Secrets of the Masters: Dokken’s “Dream Warriors"
Daryl Dragon (the Captain of Captain and Tennille) boasted that his 10,000 sq/ft studio nestled in the asphyxiating deep valley provided a low pressure and creative environment for his clients. Well, in early 1987 that comfort may have offset rising tension between members of the pop-metal band Dokken. Well-documented animosity shared by singer Don Dokken and guitar legend, George Lynch was the backdrop for “Back for the Attack” and may account for that record’s strident tone and fierce guitar performances. “Dream Warriors” is no exception and while it was originally recorded for the third Nightmare on Elm Street film, it was the first song tracked for the band’s most successful record to date.
A Nightmare on Saticoy Street
Let’s travel back in time 23 years by way of two Ampex 456 multi-track reels of analog tape. The place: Rumbo Recorders in Canoga Park, California under the supervision of Neil Kernon (most famous for producing Hall and Oats’ big albums). With Mike Clink wrestling “Appetite for Destruction” into fruition down the hall, Kernon kept Dokken’s volatile ingredients as separated as the 36 analog tracks that were used to capture “Dream Warriors”. Penned by Lynch and bassist Jeff Pilson, this song is quintessential Dokken but this time their romantic-but-still-tough lyrics were directed toward a scissor-fingered villain rather than the usual Sunset stripper. What better place to finally wallow in the self-pity of those “lonely nights” and one’s thermal propensity to “feel the fire” than in a slasher horror flick soundtrack? Let’s face it; this song is a well-executed delivery system for Lynch’s monster tone rather than any kind of vehicle for literary genius. Examining the contents of these master reels reveals an ideal example of crafted, accessible metal showcasing one of the guitar greats at the top of his game.
Andy Udoff must have had his hands full. Credited as assistant engineer on two high profile records being recorded simultaneously under the same roof may account for some of the errors in the documentation for this song. Assuming he was responsible for labeling these things (as assistants typically were), the track sheets and the tape boxes were erroneously dated January of ’86 when it should have been for the following year. Apparently sleep deprivation can cause an over-worked engineer to consistently misspell “warriors” as well. It’s not unusual to have discrepancies in documentation with older tapes and in a lot of cases finding the corresponding track sheets can be a victory in itself. So all mislabeling aside, let’s spool-up the 2” machine and hear what went down on Saticoy Street.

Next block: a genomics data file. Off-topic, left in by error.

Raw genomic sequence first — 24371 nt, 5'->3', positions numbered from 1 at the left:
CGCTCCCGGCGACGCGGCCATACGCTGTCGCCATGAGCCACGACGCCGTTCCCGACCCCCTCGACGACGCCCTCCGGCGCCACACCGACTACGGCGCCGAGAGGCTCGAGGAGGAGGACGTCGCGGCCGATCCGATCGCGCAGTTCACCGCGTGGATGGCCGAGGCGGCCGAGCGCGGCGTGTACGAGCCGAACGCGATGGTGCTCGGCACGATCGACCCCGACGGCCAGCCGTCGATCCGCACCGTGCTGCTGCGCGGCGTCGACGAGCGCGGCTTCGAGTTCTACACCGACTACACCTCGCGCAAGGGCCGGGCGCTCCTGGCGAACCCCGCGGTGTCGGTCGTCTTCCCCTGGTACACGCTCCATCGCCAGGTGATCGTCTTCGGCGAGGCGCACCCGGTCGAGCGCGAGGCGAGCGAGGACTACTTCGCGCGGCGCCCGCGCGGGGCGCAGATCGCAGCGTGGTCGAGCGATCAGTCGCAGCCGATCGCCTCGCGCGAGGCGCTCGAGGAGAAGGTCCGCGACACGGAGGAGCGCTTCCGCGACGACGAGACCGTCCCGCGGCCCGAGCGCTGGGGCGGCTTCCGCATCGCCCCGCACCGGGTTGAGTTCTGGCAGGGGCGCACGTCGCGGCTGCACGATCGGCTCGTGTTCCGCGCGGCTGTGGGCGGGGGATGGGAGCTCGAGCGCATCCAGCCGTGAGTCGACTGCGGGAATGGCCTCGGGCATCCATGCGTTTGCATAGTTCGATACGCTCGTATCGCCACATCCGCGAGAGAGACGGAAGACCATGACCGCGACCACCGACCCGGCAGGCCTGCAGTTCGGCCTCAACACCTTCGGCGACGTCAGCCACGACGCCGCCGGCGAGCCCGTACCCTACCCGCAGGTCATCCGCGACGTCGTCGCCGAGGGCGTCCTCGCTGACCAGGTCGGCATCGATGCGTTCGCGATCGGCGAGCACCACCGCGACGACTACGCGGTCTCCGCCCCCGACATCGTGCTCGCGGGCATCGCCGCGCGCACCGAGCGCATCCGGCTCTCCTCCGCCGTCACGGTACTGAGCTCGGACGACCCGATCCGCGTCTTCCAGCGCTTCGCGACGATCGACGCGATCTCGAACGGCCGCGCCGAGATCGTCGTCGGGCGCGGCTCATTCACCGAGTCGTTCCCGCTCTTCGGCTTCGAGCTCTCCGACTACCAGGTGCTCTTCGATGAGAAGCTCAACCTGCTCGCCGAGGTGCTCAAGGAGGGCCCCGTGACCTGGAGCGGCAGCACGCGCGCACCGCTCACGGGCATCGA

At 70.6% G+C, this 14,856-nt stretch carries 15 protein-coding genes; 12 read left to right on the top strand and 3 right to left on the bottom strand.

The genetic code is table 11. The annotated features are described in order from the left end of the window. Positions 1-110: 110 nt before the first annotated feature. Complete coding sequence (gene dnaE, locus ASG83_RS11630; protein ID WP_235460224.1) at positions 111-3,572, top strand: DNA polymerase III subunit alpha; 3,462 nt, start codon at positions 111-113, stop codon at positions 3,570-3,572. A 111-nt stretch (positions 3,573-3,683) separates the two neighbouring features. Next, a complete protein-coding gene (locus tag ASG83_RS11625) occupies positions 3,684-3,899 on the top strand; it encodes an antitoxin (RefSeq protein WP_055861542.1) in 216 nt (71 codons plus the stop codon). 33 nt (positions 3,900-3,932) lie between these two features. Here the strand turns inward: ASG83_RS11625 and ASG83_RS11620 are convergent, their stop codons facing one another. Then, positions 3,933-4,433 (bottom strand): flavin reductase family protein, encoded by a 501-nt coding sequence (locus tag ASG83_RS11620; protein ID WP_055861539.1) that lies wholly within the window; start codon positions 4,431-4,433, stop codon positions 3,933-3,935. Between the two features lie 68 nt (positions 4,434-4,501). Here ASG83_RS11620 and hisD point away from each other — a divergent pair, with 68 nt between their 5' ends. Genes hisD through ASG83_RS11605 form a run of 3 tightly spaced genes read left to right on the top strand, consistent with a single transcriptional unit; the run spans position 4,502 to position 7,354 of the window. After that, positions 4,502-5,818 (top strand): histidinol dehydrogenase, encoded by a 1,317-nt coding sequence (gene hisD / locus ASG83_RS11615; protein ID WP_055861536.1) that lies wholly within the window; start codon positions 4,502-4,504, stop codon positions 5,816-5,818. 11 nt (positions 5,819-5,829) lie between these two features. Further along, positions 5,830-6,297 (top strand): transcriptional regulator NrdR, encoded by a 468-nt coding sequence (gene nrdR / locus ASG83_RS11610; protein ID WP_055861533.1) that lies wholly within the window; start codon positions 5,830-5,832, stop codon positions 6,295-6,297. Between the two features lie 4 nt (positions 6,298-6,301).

Exhuming the Boom
The unprocessed drums sound remarkably good. Not only did Mick Brown deliver a solid performance, but the separation and fidelity far exceeded that of previous Dokken albums. Like many other rock bands back then, Dokken was on the cusp of a technology and sonic growth that saw significant improvement throughout the 80’s. This was most obvious in the drum sounds of the time.
There were kick and snare room samples on the master tape to supplement the live drum performance. At that time, engineers would most likely have printed a pre-trigger by flipping the tape around to play backwards which allowed them to bounce the particular drum track to an available track through a delay unit. When the tape was played forward, that track would be gated and appropriately delayed in time to trigger the sample loaded in an AMS DMX 1580 unit. This would have been a significant step up from having to get that overblown sound entirely from the natural drum kit.
Mr. Scary’s Sweet Revenge